Published On: Tue, Nov 5th, 2019

Entrepreneur‘s Guide To Startup Roles

Which job roles do you need covered to launch a successful startup?

There are many hats to be worn when it comes to launching a startup that really has the capability of succeeding. None of these areas can be ignored if your company is going to survive or even get off the ground.

If you are just going to open and operate a small local business then you might try to juggle several of these jobs yourself. It will be hectic. And, you may do none of them as well as you could if you were focused. But some entrepreneurs manage to stumble along this way. 

Just know that you’ll always be limited by your expertise in each of these areas. There are only so many hours in a day, and the fact remains that you’ll only be able to spend part of your time on the product or service you are passionate about providing.

Are your aspirations larger? Do you hope to launch a fast growth startup with the capability of being worth hundreds of millions or tens of billions of dollars? Then, you are going to have to begin filing these roles from the start. Probably before you even really launch your business.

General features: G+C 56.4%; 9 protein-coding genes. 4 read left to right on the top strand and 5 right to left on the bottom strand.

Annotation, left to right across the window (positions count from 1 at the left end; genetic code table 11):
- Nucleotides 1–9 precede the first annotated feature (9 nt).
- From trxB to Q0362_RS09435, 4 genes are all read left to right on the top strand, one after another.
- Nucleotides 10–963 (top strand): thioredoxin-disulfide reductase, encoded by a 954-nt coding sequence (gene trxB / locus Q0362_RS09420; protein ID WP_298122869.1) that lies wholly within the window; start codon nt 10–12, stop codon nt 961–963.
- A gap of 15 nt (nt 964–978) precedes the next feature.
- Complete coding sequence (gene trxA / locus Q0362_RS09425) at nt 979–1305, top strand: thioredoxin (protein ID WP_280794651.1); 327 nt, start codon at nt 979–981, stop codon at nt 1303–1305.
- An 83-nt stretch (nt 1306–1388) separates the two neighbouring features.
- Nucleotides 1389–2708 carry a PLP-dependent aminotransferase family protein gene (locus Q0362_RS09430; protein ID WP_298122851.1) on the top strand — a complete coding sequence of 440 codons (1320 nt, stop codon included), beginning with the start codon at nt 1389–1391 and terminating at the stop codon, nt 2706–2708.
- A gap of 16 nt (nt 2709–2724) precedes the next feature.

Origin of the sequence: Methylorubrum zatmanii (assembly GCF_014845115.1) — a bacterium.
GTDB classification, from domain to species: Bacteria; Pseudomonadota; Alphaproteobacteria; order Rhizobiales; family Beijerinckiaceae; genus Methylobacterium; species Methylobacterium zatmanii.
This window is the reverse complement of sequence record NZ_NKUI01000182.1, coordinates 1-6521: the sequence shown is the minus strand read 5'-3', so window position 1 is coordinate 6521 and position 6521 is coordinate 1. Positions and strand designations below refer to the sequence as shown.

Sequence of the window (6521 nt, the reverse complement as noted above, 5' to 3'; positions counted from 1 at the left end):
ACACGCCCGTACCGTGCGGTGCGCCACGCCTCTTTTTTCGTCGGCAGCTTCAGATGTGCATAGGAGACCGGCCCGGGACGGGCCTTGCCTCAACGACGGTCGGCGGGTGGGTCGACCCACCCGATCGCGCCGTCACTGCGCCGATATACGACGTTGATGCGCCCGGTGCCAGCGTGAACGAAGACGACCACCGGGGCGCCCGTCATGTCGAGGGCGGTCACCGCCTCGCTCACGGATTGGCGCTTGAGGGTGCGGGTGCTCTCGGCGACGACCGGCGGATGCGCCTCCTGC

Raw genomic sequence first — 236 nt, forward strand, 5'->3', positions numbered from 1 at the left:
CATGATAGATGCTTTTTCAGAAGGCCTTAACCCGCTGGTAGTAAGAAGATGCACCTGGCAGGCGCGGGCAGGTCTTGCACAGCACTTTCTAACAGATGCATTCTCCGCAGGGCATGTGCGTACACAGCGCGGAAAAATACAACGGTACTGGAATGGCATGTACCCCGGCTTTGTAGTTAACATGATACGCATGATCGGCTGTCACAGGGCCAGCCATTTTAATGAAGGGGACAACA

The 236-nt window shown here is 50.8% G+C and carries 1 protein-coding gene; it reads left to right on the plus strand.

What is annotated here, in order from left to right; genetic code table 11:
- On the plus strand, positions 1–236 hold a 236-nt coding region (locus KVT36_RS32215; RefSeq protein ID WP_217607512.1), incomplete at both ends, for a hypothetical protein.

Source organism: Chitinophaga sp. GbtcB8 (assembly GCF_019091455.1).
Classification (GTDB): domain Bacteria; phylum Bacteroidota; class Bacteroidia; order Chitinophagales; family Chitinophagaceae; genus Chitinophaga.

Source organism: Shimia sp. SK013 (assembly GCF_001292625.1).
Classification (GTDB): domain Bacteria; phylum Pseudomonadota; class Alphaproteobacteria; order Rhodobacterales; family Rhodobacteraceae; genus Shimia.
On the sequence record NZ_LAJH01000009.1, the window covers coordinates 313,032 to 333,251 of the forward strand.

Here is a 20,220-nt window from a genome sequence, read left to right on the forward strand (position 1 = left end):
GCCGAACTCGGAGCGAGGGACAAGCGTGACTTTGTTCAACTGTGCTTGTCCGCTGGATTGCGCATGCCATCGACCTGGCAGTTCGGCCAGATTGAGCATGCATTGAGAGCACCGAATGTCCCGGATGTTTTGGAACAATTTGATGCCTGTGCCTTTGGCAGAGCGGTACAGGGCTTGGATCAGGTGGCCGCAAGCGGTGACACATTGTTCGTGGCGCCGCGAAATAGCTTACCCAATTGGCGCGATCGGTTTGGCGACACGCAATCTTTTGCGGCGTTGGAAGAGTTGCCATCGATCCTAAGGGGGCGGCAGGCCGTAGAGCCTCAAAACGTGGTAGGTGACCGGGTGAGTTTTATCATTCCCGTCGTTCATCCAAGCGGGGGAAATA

Man writing something on whiteboard

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Customer Service Specialist

Nothing else is going to matter if you are not delighting customers from the first moment. It doesn’t matter how much money you can raise, how smart you are, where you got your degree, or how much this product is needed or how well polished it is. 

This is really the most important position in your business. It should be filled before you ever press the button to go live with your website or publish an ad. 

Prospective customers need a wow experience from their first attempt at contacting you. That’s important even if your real product is months away from actual production and delivery. If you are a great engineer and operations person, this role is probably not for you. It’s important to talk to your customers and hear what they say, but you just might not be the best sales person or receptionist.